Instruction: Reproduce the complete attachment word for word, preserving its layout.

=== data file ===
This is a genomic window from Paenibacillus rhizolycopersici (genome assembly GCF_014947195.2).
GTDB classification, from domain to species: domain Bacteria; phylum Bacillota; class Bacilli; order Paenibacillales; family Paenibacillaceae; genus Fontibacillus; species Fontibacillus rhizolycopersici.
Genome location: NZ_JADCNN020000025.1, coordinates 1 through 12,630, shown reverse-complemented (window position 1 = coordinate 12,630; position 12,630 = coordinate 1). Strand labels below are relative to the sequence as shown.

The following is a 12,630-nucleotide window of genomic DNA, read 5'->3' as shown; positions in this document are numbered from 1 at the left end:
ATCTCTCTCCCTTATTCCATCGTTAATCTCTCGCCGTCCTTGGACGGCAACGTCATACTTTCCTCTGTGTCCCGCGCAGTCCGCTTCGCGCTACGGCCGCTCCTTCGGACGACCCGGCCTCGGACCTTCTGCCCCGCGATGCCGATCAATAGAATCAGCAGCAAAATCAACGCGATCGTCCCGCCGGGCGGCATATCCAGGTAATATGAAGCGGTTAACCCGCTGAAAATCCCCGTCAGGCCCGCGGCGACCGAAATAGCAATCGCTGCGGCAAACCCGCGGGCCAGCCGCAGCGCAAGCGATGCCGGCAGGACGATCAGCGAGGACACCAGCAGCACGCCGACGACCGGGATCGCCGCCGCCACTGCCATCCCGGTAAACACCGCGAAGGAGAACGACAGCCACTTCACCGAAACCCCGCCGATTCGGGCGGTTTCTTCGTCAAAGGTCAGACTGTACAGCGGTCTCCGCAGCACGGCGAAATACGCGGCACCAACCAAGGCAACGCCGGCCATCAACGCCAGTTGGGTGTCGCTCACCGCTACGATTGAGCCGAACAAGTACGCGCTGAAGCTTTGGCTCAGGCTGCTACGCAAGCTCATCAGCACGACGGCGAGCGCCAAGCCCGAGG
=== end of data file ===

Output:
This is a genomic window from Paenibacillus rhizolycopersici (genome assembly GCF_014947195.2).
GTDB classification, from domain to species: domain Bacteria; phylum Bacillota; class Bacilli; order Paenibacillales; family Paenibacillaceae; genus Fontibacillus; species Fontibacillus rhizolycopersici.
Genome location: NZ_JADCNN020000025.1, coordinates 1 through 12,630, shown reverse-complemented (window position 1 = coordinate 12,630; position 12,630 = coordinate 1). Strand labels below are relative to the sequence as shown.

The following is a 12,630-nucleotide window of genomic DNA, read 5'->3' as shown; positions in this document are numbered from 1 at the left end:
ATCTCTCTCCCTTATTCCATCGTTAATCTCTCGCCGTCCTTGGACGGCAACGTCATACTTTCCTCTGTGTCCCGCGCAGTCCGCTTCGCGCTACGGCCGCTCCTTCGGACGACCCGGCCTCGGACCTTCTGCCCCGCGATGCCGATCAATAGAATCAGCAGCAAAATCAACGCGATCGTCCCGCCGGGCGGCATATCCAGGTAATATGAAGCGGTTAACCCGCTGAAAATCCCCGTCAGGCCCGCGGCGACCGAAATAGCAATCGCTGCGGCAAACCCGCGGGCCAGCCGCAGCGCAAGCGATGCCGGCAGGACGATCAGCGAGGACACCAGCAGCACGCCGACGACCGGGATCGCCGCCGCCACTGCCATCCCGGTAAACACCGCGAAGGAGAACGACAGCCACTTCACCGAAACCCCGCCGATTCGGGCGGTTTCTTCGTCAAAGGTCAGACTGTACAGCGGTCTCCGCAGCACGGCGAAATACGCGGCACCAACCAAGGCAACGCCGGCCATCAACGCCAGTTGGGTGTCGCTCACCGCTACGATTGAGCCGAACAAGTACGCGCTGAAGCTTTGGCTCAGGCTGCTACGCAAGCTCATCAGCACGACGGCGAGCGCCAAGCCCGAGG